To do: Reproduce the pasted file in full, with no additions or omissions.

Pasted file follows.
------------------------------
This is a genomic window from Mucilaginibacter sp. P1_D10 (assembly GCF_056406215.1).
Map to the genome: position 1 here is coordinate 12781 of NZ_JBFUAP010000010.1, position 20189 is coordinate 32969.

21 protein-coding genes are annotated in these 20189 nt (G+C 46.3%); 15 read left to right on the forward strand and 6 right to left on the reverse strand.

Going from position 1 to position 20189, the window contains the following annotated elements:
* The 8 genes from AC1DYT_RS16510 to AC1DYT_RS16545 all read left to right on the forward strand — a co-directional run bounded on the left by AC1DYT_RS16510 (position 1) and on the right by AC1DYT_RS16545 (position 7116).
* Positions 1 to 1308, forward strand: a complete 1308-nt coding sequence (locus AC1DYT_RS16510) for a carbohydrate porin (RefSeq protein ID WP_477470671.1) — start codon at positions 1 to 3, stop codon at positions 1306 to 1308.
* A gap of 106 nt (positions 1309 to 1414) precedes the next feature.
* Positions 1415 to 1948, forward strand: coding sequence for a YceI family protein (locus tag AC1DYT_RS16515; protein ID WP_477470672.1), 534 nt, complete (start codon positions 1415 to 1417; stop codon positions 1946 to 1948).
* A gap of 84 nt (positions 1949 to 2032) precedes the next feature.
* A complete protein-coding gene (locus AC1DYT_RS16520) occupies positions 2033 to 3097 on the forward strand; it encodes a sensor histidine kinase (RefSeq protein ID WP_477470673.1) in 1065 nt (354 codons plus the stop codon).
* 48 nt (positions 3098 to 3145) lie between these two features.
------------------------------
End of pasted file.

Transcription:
This is a genomic window from Mucilaginibacter sp. P1_D10 (assembly GCF_056406215.1).
Map to the genome: position 1 here is coordinate 12781 of NZ_JBFUAP010000010.1, position 20189 is coordinate 32969.

21 protein-coding genes are annotated in these 20189 nt (G+C 46.3%); 15 read left to right on the forward strand and 6 right to left on the reverse strand.

Going from position 1 to position 20189, the window contains the following annotated elements:
* The 8 genes from AC1DYT_RS16510 to AC1DYT_RS16545 all read left to right on the forward strand — a co-directional run bounded on the left by AC1DYT_RS16510 (position 1) and on the right by AC1DYT_RS16545 (position 7116).
* Positions 1 to 1308, forward strand: a complete 1308-nt coding sequence (locus AC1DYT_RS16510) for a carbohydrate porin (RefSeq protein ID WP_477470671.1) — start codon at positions 1 to 3, stop codon at positions 1306 to 1308.
* A gap of 106 nt (positions 1309 to 1414) precedes the next feature.
* Positions 1415 to 1948, forward strand: coding sequence for a YceI family protein (locus tag AC1DYT_RS16515; protein ID WP_477470672.1), 534 nt, complete (start codon positions 1415 to 1417; stop codon positions 1946 to 1948).
* A gap of 84 nt (positions 1949 to 2032) precedes the next feature.
* A complete protein-coding gene (locus AC1DYT_RS16520) occupies positions 2033 to 3097 on the forward strand; it encodes a sensor histidine kinase (RefSeq protein ID WP_477470673.1) in 1065 nt (354 codons plus the stop codon).
* 48 nt (positions 3098 to 3145) lie between these two features.